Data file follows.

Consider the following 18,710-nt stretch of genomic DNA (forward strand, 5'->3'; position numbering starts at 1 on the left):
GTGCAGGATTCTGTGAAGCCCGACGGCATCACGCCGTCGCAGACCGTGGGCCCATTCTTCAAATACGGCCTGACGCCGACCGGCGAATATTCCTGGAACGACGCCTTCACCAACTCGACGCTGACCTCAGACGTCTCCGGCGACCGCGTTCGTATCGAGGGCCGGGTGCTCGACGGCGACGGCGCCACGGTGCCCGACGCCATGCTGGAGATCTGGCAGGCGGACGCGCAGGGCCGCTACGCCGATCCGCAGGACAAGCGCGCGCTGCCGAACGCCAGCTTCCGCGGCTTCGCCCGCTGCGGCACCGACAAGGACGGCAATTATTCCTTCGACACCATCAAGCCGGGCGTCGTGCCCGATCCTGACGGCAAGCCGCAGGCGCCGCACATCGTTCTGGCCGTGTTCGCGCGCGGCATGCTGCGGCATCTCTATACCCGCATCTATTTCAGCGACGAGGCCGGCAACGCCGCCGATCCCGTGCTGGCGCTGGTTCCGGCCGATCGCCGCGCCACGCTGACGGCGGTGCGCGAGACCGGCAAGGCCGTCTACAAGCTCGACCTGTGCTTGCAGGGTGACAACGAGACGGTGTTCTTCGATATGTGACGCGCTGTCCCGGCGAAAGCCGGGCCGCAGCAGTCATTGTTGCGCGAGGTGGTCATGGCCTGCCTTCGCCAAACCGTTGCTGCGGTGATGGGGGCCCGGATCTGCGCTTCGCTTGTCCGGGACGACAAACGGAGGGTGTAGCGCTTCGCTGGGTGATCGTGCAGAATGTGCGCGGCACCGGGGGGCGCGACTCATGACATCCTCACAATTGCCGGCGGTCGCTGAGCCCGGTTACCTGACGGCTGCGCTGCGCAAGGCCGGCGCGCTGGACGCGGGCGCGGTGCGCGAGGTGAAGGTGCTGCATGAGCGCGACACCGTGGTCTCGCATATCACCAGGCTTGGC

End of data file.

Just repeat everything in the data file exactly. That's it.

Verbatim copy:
Consider the following 18,710-nt stretch of genomic DNA (forward strand, 5'->3'; position numbering starts at 1 on the left):
GTGCAGGATTCTGTGAAGCCCGACGGCATCACGCCGTCGCAGACCGTGGGCCCATTCTTCAAATACGGCCTGACGCCGACCGGCGAATATTCCTGGAACGACGCCTTCACCAACTCGACGCTGACCTCAGACGTCTCCGGCGACCGCGTTCGTATCGAGGGCCGGGTGCTCGACGGCGACGGCGCCACGGTGCCCGACGCCATGCTGGAGATCTGGCAGGCGGACGCGCAGGGCCGCTACGCCGATCCGCAGGACAAGCGCGCGCTGCCGAACGCCAGCTTCCGCGGCTTCGCCCGCTGCGGCACCGACAAGGACGGCAATTATTCCTTCGACACCATCAAGCCGGGCGTCGTGCCCGATCCTGACGGCAAGCCGCAGGCGCCGCACATCGTTCTGGCCGTGTTCGCGCGCGGCATGCTGCGGCATCTCTATACCCGCATCTATTTCAGCGACGAGGCCGGCAACGCCGCCGATCCCGTGCTGGCGCTGGTTCCGGCCGATCGCCGCGCCACGCTGACGGCGGTGCGCGAGACCGGCAAGGCCGTCTACAAGCTCGACCTGTGCTTGCAGGGTGACAACGAGACGGTGTTCTTCGATATGTGACGCGCTGTCCCGGCGAAAGCCGGGCCGCAGCAGTCATTGTTGCGCGAGGTGGTCATGGCCTGCCTTCGCCAAACCGTTGCTGCGGTGATGGGGGCCCGGATCTGCGCTTCGCTTGTCCGGGACGACAAACGGAGGGTGTAGCGCTTCGCTGGGTGATCGTGCAGAATGTGCGCGGCACCGGGGGGCGCGACTCATGACATCCTCACAATTGCCGGCGGTCGCTGAGCCCGGTTACCTGACGGCTGCGCTGCGCAAGGCCGGCGCGCTGGACGCGGGCGCGGTGCGCGAGGTGAAGGTGCTGCATGAGCGCGACACCGTGGTCTCGCATATCACCAGGCTTGGC